Washington's schedule looks like this in sum:

Rutgers: 48-13
Idaho: 59-14
Portland State: 41-3
@Arizona: 35-28
Stanford: 44-6
@Oregon: 70-21
Oregon State: 41-17
@Utah: 31-24
@Cal: 66-27
USC: 13-26
Arizona State: 44-18
@Wazzu: 45-17
Colorado: 41-10

Not that terribly impressive, no? Seven home games, zero OOC challenges, and the road tests were Utah and Wazzu. Those are solid teams, but nothing to write home about.

Penn State played Pitt on the road and AAC champion Temple in their OOC, Ohio State traveled to Norman to give us an Oklahoma vs Ohio State showdown that enriched our early season football viewing. Washington can talk about how they went on to play a Pac-12 schedule but the only team they played on the level of a Wisconsin, Michigan, Ohio State, or Penn State beat them soundly on their own field.

I think the committee should bump Penn State over Washington by virtue of winning the toughest league in 2016 and then the Huskies can howl if Alabama beats the tar out of the Nittany Lions and shout to anyone who will listen that they would have done better.

That way they reward good OOC scheduling, which is good for the fans and makes decisions like this easier in the future, and also honor the team that won the best division and league in college football.

Who's judgment matters? The committee's or the process?

The balance of power tends to swing pretty heavily in college football, even from year to year, as coaches switch jobs and key players graduate or are injured. Generally the SEC is by and far the most loaded conference but this season the league was pretty down.

LSU had a great team but their QB was Danny Etling. Texas A&M ended up putting together a pretty interesting team but then QB Trevor Knight went down and that was that for the Aggies' season. Florida consistently ranked in the top 15 of S&P but this was due to a fantastic defense, their offense was stagnant and their QB position a revolving door.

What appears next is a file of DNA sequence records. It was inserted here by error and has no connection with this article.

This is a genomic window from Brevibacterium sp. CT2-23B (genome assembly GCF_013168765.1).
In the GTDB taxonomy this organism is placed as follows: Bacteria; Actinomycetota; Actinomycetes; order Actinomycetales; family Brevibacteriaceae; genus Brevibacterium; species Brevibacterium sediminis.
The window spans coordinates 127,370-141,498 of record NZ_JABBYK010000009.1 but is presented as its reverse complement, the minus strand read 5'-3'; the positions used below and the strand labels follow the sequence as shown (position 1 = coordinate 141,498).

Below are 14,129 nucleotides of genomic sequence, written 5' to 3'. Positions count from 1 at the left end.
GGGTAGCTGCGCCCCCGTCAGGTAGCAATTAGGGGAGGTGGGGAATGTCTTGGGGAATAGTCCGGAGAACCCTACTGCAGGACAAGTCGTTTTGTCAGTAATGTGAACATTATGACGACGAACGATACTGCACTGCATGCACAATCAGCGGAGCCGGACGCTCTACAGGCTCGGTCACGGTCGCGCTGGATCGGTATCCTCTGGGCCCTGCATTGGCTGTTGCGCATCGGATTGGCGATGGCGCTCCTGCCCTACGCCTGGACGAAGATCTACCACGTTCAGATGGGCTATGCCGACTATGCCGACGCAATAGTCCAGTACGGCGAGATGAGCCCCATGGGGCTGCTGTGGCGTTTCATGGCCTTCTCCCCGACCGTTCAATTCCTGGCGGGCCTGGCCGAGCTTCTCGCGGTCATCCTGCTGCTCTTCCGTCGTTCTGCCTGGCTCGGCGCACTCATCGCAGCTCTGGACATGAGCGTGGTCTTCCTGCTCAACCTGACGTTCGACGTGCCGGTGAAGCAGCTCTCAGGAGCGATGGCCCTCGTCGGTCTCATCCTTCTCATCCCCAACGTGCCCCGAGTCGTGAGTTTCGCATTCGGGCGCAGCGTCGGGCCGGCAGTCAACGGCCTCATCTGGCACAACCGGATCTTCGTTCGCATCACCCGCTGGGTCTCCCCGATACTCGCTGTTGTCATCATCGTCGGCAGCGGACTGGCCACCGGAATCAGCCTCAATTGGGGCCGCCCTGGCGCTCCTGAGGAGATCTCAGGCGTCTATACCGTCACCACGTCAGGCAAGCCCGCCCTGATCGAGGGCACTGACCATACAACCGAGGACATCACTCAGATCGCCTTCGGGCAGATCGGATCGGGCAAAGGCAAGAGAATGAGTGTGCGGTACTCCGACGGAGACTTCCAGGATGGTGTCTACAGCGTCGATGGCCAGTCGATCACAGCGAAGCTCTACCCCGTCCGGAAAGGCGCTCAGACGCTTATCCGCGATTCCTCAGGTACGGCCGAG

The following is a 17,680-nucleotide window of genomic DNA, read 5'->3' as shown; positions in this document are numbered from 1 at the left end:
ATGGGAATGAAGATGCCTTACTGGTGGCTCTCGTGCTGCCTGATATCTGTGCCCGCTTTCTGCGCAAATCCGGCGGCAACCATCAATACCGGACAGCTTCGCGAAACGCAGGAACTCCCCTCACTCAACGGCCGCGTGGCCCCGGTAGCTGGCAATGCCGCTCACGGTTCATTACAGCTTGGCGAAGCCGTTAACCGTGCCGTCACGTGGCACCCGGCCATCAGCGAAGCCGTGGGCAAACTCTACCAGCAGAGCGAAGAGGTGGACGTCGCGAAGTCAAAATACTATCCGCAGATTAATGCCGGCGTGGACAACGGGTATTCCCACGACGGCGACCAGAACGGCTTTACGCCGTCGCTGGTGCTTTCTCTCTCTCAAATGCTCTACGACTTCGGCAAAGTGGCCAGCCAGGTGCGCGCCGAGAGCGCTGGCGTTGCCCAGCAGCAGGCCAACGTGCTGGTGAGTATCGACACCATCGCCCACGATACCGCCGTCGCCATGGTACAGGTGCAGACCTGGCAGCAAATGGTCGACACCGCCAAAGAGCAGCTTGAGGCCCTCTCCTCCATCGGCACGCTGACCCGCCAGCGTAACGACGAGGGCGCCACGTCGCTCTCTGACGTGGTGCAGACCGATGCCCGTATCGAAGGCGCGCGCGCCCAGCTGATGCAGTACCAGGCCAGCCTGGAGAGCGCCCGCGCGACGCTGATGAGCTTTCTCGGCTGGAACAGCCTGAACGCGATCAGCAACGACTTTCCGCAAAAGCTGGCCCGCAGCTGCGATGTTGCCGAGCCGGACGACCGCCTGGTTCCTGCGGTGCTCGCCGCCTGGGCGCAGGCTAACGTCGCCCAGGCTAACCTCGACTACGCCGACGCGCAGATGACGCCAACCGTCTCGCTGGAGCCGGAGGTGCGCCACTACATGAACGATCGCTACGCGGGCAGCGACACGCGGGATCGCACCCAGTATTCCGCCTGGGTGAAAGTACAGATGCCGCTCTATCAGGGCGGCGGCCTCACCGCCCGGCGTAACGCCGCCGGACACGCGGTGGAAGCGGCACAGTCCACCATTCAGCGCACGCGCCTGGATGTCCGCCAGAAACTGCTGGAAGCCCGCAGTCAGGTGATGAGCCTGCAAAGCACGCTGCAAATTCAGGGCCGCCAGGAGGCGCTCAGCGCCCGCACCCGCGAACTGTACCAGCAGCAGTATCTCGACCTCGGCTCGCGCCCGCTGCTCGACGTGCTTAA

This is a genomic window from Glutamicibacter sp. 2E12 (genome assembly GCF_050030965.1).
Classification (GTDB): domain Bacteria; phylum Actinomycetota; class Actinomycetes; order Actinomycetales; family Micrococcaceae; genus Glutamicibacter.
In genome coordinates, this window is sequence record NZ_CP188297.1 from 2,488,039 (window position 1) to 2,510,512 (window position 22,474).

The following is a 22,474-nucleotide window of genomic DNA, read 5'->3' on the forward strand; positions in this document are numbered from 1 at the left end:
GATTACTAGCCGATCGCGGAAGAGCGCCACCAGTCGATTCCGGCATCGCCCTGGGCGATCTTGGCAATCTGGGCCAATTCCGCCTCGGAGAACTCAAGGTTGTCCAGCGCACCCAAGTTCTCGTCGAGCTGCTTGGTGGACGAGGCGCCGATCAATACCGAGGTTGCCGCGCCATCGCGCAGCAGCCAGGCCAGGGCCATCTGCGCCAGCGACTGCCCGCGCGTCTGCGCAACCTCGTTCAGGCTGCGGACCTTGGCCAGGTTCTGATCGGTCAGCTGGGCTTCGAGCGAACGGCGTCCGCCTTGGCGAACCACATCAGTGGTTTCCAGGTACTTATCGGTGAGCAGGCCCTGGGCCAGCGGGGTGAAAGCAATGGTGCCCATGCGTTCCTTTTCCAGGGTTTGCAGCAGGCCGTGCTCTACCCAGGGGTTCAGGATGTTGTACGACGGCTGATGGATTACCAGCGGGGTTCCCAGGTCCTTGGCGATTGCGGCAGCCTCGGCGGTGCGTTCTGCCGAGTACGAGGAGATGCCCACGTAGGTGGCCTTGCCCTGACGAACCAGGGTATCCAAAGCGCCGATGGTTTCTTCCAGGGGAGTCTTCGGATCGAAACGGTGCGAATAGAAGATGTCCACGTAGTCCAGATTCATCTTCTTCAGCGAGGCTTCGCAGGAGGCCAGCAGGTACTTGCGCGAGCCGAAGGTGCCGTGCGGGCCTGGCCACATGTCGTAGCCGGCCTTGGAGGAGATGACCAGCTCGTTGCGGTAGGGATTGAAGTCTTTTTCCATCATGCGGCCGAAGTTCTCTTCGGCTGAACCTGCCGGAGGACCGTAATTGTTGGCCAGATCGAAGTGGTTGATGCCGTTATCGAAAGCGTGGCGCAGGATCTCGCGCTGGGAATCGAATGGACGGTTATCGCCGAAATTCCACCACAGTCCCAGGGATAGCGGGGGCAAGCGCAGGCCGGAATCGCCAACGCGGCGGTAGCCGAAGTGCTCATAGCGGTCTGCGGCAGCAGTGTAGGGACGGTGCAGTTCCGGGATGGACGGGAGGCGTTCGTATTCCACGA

Across the south this was a consistent them. Chad Kelly couldn't carry Ole Miss through a brutal schedule without hiccups and ultimately went down with injury, Florida State had growing pains with a new signal caller in Deondre Francois, Mississippi State started to move towards the future with Nick Fitzgerald and move past the Dak Prescott era. Alabama plugged in Jalen Hurts and ran over everyone, we all know they are the no. 1 seed and a scratch favorite to win it all again.

The only nationally competitive southern team in either the SEC or ACC who had a strong, veteran QB was Clemson with Deshaun Watson. The Tigers have to be in after winning the ACC title against Virginia Tech, who's starting to make noise in that league again thanks to Justin Fuente revitalizing their offense by infusing his spread teachings and JUCO QB Jerod Evans.

The Big 12 is largely an irrelevant mess. The Oklahoma Sooners have a dominant offense that no team in the Big 12 was able to solve, but they also have a porous defense that would inevitably get them into big trouble against the elite teams of the nation. No one else here would even remotely intrigue the committee.

The Pac-12 has been in a similar boat as the Big 12 with USC, the only truly blue blood program in that league, languishing and underachieving over the last few years and thus hurting the perception of the greater conference. But by the end of the year, USC had finally started to realize its potential thanks to plugging in freshman QB Sam Darnold and tearing every one else apart down the stretch. This year also saw Washington officially edge Oregon out as the THE program in the Northwest.